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  1. https://www.roadandtrack.com/car-culture/a38212473/cheap-part-that-starts-every-lexus-lfa/ <The $7 Part That Starts Every Lexus LFA The Lexus LFA was one of the last supercars to use a physical key to start—and the ignition switch is shared with the lowly Tercel. The keyed ignition switch is nearly a thing of the past. Today, even base-model economy cars are showing up with keyless push-button start. But it wasn’t so long ago that even top-end cars had traditional metal keys. One of the most recent examples is the Lexus LFA, an otherworldly supercar built from cutting-edge carbon fiber-reinforced polymer and powered by one of the best sounding engines in the history of the automobile. And yet, to start that V-10 engine, you have to twist an ignition switch with utterly humble roots. Welcome to The Parts Department, where we follow basic car components to their strangest destinations. Toyota part No. 84450-12200 is a keyed ignition switch that was nearly ubiquitous in the automaker’s North American products starting in the mid-Nineties. It first appeared in the dashboards of cars like the Tercel and Paseo before spreading to the rest of the Toyota and Lexus lineups over the next decade and a half. At its peak, this ignition switch was used in almost every Toyota and Lexus made in the early 2000s, before slowly dropping off as push-button ignitions were introduced. Around 2010, it seemed like the switch was done for good in the Lexus lineup. The only Lexus left that used 84450-12200 was the aging SC 430, which was cancelled after the 2010 model year. But then our humble ignition switch reappeared in 2011, in the dashboard of Lexus’s new performance halo, the LFA. The screaming supercar’s key may have been adorned with milled metal and carbon fiber, but it operated the same tumbler found in the lowly Tercel. The LFA’s ignition key and tumbler were dressed up with carbon fiber, but underneath was the same old part. - LEXUS No. 84450-12200 had a much longer life in the Toyota lineup, appearing in the 4Runner up until this year (SmartKey push-button starting finally becomes standard equipment on the SUV for 2022). The ignition switch also appeared in the Scion iQ, TC and xB from 2005 to 2016, when the brand folded. Our friendly ignition switch retails for $114.53 from Toyota and Lexus dealers, but online OEM discount stores typically sell it for just under $80. Thanks to the fact that it’s shared across so many Toyota and Lexus models, the switch is a popular item in the aftermarket, with nearly a dozen companies offering their own versions to fit. The cheapest version, from Ultra-Power, costs less than $7. TOYOTA PARTS While the North American models that use this switch are all familiar names, overseas parts catalogs show that 84450-12200 was used in a wide array of Japanese and European-market vehicles. They range from quirky MPVs like the Toyota Picnic to utilitarian vehicles like the Townace. Built from 1985 to 2007, the cab-over-engine Townace, available as a van, pickup or cube truck, is about as far as you can get from the Lexus LFA supercar—which just goes to show that, even when Toyota was building an ultra-limited-production supercar with a mid-six-figure price tag, the company still relied on its extensive parts bin for reliable, mundane components. Toyota Townace Noah - TOYOTA Much like the manual transmission, traditional metal ignition keys are on their way out. The LFA may have been one of the last supercars with a conventional key-switch ignition. But coincidentally, Toyota was at the forefront of a recent revolution in ignition keys, as one of the first automakers to introduce laser-cut keys. This was one of many innovations that debuted on the 1990 Lexus LS 400, the car that launched the Lexus brand in North America. Toyota started slowly phasing out turn-key ignition in the United States in the mid-2000s. A push-button start switch appeared first on the 2004 Toyota Prius, then spread across the rest of the hybrid lineup. Today, Toyota’s start button is so widespread, it even appears in the company’s race cars: The Lexus RC F GT3 car that I work on as a pit crew member uses the same start button you’d see in a street-legal Lexus, and the Toyota GT86 TCA race car also has a production-style start button. In today’s supercars, you start the engine with a switch, button or knob, usually made of a high-quality metal or composite that echoes the advanced materials found in the body or chassis—and activated by a gorgeously designed electronic key fob in your pocket. It’s nice to know that, not very long ago, a simple and robust key-switch ignition was able to make its way from a humble economy car all the way to the ultimate halo of the Lexus brand.>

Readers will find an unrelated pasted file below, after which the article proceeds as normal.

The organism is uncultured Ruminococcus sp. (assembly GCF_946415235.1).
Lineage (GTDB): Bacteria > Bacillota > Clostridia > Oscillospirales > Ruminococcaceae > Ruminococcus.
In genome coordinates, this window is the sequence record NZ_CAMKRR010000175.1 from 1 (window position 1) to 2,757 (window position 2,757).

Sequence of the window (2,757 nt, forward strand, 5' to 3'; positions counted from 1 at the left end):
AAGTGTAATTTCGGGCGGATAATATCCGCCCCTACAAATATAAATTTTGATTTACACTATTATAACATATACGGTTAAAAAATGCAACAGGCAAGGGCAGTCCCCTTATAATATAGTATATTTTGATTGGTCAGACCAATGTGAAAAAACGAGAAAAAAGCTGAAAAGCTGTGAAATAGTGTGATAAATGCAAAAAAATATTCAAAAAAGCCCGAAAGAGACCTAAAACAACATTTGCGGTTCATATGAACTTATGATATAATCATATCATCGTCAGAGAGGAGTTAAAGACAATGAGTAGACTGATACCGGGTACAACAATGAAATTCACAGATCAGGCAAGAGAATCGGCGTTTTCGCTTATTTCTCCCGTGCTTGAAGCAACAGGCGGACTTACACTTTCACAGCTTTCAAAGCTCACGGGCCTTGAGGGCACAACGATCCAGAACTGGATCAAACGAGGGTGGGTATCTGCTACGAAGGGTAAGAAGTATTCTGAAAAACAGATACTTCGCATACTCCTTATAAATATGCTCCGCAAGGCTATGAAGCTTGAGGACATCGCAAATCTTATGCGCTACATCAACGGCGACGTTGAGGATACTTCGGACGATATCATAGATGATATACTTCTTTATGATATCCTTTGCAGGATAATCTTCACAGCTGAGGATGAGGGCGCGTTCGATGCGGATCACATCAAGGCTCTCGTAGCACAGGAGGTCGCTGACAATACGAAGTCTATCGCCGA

2. Tom_kkh